Eastern Grass Owl (Tyto longimembris), central Sulawesi, Indonesia, © Christian Artuso.





From the barn owl family (Tytonida), we move to the typical owl family (Strigidae). The Otus owls are very common in Asia but as one moves east into the Australasian realm they decrease in diversity. There is typically only one species (often endemic) on the islands of “Wallacea” / eastern Indonesia. There are no Otus owls that regularly occur on mainland Australia or the main island of New Guinea, although one species is endemic to a small island off western New Guinea called Biak. Sulawesi has its endemic Otus owl, not surprisingly called Sulawesi Scops Owl. Some of Sulawesi's satellite islands and the islands east of Sulawesi (the Moluccan Islands or Maluku) are also home to an Otus species. It is only fitting I start with the Sulawesi Scops Owl, which comes in two colour morphs (brown and rufous), this being a brown morph from the Tangkoko area. This species is quite common throughout the island of Sulawesi from sea level to at least 2500 m ASL.
Sulawesi Scops-Owl (Otus manadensis), northern Sulawesi, Indonesia, © Christian Artuso.

Although considered a full species by some taxonomists, the Banggai Scops Owl is listed as a subspecies of Sulawesi scops by the IOC. It is nonetheless smaller with a different call and other differences. It is IUCN red-listed as Vulnerable to extinction because the population is thought to be very small. If you accept it as a species then it is confined to one or two islands, Peleng Island and probably also Banggai Island. Peleng has suffered considerable habitat loss, which is part of the concern for this species. 
Banggai Scops-Owl (Otus [manadensis] mendeni), Peleng Island, Indonesia, © Christian Artuso.

The small island of Sangir Besar (largest island in the Sangihe Island group) is less than 600 km2 square and roughly half way between Sulawesi and the Philippines. It is home to some unique (endemic) species including this scops owl, many of which are highly endangered. There are many small island endemic Otus species, so the fact that one lives solely on an island of <600 km="" sup="">2
is not surprising. The Sangihe Scops Owl is also known by the name Sangir Scops, which is technically a better name since there is, or at least was, another Otus species in the Sangihe group on the island of Siau (possibly extinct). As the Sangihe Scops Owl seems able to use a variety of habitats including secondary growth and human-altered habitats, it is not on the brink of extinction like some of the other Sangir endemics.
Sangihe Scops-Owl (Otus collari), Sangihe Island, Indonesia, © Christian Artuso.


The Sula Scops Owl is a little bit of a mystery. It is treated in some taxonomies as a subspecies of Sulawesi Scops Owl but it is strikingly different to that species in voice and morphology (several authors have suggested that it is probably most closely related to the Moluccan Scops Owl). Many taxonomies, including the IOC, now give it full species status. As the name suggests, it is endemic to the island group called the Sula Islands, being found on Taliabu, Seho, Mangole, and possibly also on Sulabes (my sources conflict on whether it occurs on Sulabes or not). The Sula Scops Owl is smaller than the Sulawesi Scops Owl with a deeper colour, smaller ear-tufts and other differences, especially the calls. This photo was taken near the village of Binadessa on the island of Taliabu.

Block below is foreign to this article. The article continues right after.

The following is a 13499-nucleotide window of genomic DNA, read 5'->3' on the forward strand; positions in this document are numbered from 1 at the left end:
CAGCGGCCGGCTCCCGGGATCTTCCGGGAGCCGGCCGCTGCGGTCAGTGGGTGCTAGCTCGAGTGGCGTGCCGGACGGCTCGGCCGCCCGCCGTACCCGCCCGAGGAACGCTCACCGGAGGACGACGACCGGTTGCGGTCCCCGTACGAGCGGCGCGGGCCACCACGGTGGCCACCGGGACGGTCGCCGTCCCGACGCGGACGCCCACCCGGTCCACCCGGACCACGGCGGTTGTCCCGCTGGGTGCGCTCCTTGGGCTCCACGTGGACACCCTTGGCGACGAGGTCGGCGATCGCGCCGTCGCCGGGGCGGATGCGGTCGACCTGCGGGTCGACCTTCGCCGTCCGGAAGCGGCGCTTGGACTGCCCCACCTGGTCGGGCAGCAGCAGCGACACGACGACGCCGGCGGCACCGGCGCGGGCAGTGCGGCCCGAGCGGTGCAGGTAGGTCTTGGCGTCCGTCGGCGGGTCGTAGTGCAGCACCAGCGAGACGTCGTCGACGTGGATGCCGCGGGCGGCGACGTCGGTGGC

Sula Scops-Owl (Otus sulaensis), Taliabu Island, Indonesia, © Christian Artuso.


In addition to the Otus scops owls, the other important genus of owls on Sulawesi and its neighbouring small islands is Ninox. The owls of the genus Ninox are often called “boobooks”, an onomatopoeiac word describing the two-syllable call of the Southern Boobook, although many members of this genus have similar disyllabic calls. The Ninox genus owls also get referred to as “hawk owls” (in names as the Brown Hawk Owl Ninox scutulata), although they are not closely related to the Northern Hawk Owl (genus Surnia). Some Ninox owls do have a bit of a hawk-like appearance; especially the large ones with a weak facial disk (see my earlier posts on the Powerful Owl and the Barking Owl). The genus Ninox has a mostly Australasian and Southern Hemisphere distribution (a few reach Asia and the Northern Hemisphere) and is the only genus of typical owls (Strigidae) that occurs regularly in Australia. There are three Ninox species on Sulawesi (some would say possibly a fourth, which I will discuss later) and one on a satellite island.

            

 The Ochre-bellied Boobook is a Sulawesi endemic but it has a somewhat patchy distribution on the strangely shaped island. There are sightings on some of the small islands as well. It seems to prefer dense, moist forest types and because of its restricted range, seemingly small population, and somewhat narrow habitat requirements (making it vulnerable to logging), it is considered “Near Threatened”.

Ochre-bellied Boobook (Ninox ochracea), northern Sulawesi, Indonesia, © Christian Artuso.



The Cinnabar Boobook is even more range restricted than the Ochre-bellied Boobook, occurring only above 1,000 m ASL and in isolated mountains on the northern peninsula (Minahas Peninsula) and then, maybe, in isolated mountains of central and southern Sulawesi. I say “maybe” because the undescribed taxon in central and southern Sulawesi has some mystery surrounding it, i.e. it remains unclear if it is a subspecies of Cinnabar Boobook or, some have argued, perhaps a separate species. I will post three photos northern Cinnabar Boobook below (from Gunong Ambang) and then one from central Sulawesi (Lore Lindu). The first photo shows a pair of Cinnabar Boobooks on a day roost (a very lucky find) and then two night photos are added (one showing the underparts). The most interesting thing about the four owls I saw at Gunong Ambang (two by day, two by night) was the very obvious white spots or scalloping on the underparts (when seen by day and by night). Most photos of the northern birds show limited white spotting on the underparts, certainly much less white spotting than this! In fact, the presence of white spots on the underparts is said to be one of the differences of the central Sulawesi birds, but my experience contradicted this. Due to its very restricted range and apparent rarity (it was only described to science in 1999), the Cinnabar Boobook is listed as globally Vulnerable to extinction.